Another reason why some may argue that Romeo is not a tragic hero is because he does not experience a true reversal of fortune. A reversal of fortune is defined as “a sudden change in the protagonist’s circumstances, usually from good to bad” (“Tragic Hero”). In Romeo and Juliet, Romeo does experience a change in fortune, but it is not a complete reversal. At the beginning of the play, Romeo is lovesick for Rosaline and is miserable. However, by the end of the play, he is married to Juliet and is content. While his circumstances have changed for the better, they have not completely reversed.
Critics may also argue that Juliet is not a tragic heroine because she does not experience a true reversal of fortune. Like Romeo, Juliet’s circumstances do change throughout the play, but they do not completely reverse. At the beginning of the play, Juliet is content with her life and is looking forward to marriage. However, by the end of the play, she is married to Romeo but is facing exile. While her circumstances have changed for the worse, they have not completely reversed.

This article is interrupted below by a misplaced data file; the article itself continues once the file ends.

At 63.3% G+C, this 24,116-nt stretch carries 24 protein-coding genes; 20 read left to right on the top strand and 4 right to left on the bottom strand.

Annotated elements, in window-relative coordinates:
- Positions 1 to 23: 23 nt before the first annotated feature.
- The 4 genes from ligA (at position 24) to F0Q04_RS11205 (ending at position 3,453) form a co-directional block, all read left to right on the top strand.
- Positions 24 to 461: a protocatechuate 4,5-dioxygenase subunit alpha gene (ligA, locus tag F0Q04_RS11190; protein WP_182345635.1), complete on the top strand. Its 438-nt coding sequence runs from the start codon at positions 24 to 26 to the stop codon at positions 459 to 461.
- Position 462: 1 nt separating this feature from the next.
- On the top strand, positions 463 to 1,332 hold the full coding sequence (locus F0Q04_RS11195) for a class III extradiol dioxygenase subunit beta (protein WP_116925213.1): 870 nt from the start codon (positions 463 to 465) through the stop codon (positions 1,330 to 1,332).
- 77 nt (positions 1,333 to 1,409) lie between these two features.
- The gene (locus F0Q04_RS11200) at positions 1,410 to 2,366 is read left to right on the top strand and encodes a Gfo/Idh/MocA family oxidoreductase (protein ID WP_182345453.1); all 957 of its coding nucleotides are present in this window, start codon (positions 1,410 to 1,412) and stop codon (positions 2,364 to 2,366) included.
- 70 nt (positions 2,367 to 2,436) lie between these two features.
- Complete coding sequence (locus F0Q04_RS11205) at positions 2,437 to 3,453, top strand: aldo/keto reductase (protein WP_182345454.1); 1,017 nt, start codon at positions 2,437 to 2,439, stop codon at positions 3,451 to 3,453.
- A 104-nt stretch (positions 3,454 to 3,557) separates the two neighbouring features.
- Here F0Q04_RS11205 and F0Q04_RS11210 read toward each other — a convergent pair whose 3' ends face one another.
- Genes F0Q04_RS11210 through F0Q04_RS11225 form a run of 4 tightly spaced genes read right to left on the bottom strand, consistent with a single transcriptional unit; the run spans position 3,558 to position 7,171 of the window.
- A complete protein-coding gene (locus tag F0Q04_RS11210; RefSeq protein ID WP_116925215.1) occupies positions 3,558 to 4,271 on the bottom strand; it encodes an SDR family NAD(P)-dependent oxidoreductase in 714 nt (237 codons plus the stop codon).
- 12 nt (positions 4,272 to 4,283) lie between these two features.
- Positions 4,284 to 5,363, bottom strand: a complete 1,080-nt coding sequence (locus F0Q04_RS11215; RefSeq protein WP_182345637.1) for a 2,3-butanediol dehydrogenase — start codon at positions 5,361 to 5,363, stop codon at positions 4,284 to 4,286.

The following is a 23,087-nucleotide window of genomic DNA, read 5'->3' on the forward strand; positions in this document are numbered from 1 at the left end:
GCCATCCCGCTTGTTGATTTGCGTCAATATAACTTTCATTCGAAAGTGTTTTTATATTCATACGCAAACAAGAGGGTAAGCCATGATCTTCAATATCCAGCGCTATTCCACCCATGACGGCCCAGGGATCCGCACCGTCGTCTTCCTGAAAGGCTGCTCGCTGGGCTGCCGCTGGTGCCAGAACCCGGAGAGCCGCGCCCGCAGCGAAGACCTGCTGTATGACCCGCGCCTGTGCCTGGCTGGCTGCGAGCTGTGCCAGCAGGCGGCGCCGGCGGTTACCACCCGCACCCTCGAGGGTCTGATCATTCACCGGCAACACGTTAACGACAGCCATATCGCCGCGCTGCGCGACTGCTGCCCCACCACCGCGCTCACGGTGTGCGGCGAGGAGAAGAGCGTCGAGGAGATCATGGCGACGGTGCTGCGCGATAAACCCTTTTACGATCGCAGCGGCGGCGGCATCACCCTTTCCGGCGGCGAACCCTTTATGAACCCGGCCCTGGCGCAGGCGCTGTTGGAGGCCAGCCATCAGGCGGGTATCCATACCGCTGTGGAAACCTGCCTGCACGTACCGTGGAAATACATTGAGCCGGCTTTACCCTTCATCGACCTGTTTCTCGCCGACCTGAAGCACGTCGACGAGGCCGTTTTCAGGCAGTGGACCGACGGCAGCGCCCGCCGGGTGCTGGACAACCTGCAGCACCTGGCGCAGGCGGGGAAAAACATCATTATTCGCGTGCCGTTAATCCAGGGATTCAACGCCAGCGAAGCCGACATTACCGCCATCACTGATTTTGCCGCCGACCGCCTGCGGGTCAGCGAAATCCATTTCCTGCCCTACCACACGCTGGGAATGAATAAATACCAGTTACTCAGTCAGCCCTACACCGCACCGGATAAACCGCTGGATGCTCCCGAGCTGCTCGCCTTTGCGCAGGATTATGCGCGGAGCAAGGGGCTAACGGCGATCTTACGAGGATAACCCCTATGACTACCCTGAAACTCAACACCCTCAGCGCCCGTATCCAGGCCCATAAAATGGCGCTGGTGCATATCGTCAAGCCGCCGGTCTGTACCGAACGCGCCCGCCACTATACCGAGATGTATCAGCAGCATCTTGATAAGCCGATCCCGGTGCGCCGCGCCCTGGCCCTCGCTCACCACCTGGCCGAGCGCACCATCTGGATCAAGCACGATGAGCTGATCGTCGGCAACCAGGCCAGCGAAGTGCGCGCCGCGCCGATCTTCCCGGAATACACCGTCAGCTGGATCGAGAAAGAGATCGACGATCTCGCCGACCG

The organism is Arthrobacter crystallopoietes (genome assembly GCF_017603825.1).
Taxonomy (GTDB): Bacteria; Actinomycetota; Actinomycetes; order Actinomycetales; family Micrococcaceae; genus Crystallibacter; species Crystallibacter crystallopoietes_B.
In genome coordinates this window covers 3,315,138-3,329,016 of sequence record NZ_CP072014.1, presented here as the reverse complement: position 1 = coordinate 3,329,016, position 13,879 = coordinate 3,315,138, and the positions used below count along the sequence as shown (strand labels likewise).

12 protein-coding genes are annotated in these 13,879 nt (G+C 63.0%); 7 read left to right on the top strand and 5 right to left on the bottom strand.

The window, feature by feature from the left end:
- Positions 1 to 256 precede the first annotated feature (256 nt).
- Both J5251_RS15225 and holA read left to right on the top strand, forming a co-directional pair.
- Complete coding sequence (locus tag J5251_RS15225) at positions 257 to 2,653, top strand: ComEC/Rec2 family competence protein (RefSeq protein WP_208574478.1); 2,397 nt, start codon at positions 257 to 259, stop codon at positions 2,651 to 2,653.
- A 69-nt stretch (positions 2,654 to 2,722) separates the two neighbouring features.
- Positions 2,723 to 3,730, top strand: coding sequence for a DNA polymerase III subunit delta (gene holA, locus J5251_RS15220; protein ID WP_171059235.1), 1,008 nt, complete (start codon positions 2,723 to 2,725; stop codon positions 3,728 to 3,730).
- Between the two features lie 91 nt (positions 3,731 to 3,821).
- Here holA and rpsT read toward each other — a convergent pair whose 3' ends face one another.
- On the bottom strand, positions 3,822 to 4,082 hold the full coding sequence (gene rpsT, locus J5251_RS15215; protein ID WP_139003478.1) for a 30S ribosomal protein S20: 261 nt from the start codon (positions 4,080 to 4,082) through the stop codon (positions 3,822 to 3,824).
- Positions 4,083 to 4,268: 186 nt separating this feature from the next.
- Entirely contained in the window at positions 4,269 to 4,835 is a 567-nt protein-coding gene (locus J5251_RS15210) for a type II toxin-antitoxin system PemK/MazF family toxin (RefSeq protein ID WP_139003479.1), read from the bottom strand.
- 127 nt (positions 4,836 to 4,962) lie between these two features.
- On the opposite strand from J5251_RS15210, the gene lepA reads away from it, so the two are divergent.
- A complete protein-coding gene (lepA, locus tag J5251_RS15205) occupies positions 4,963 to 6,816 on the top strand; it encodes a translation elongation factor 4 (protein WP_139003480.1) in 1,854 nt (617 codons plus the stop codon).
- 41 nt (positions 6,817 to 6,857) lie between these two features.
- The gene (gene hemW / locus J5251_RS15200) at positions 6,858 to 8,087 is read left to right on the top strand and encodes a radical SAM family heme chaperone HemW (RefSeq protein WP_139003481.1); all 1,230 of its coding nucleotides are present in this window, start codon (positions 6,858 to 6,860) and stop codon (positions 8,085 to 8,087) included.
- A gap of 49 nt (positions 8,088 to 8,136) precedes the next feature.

Whether or not Romeo and Juliet are truly tragic heroes is up for debate. However, what cannot be denied is that their story is a tragedy. A tragedy is defined as “a drama or literary work in which the main character is brought to ruin or suffers extreme sorrow, especially as a consequence of a tragic flaw, moral weakness, or inability to cope with unfavorable circumstances” (“Tragedy”).
Romeo and Juliet is a tragedy because the characters are brought to ruin as a consequence of their own flaws. Romeo is impulsive and Juliet is headstrong. These flaws contribute to the tragic events that occur throughout the play. While Romeo and Juliet may not be truly tragic heroes, their story is still a tragedy.
Although some claim Romeo and Juliet is more of a problem play than tragedy, others argue that the two are defined differently. A Tragedy is an epic drama with a serious subject matter, such as the downfall of a great figure due to their character flaw or conflict with an overpowering force like fate or society (Tragedy).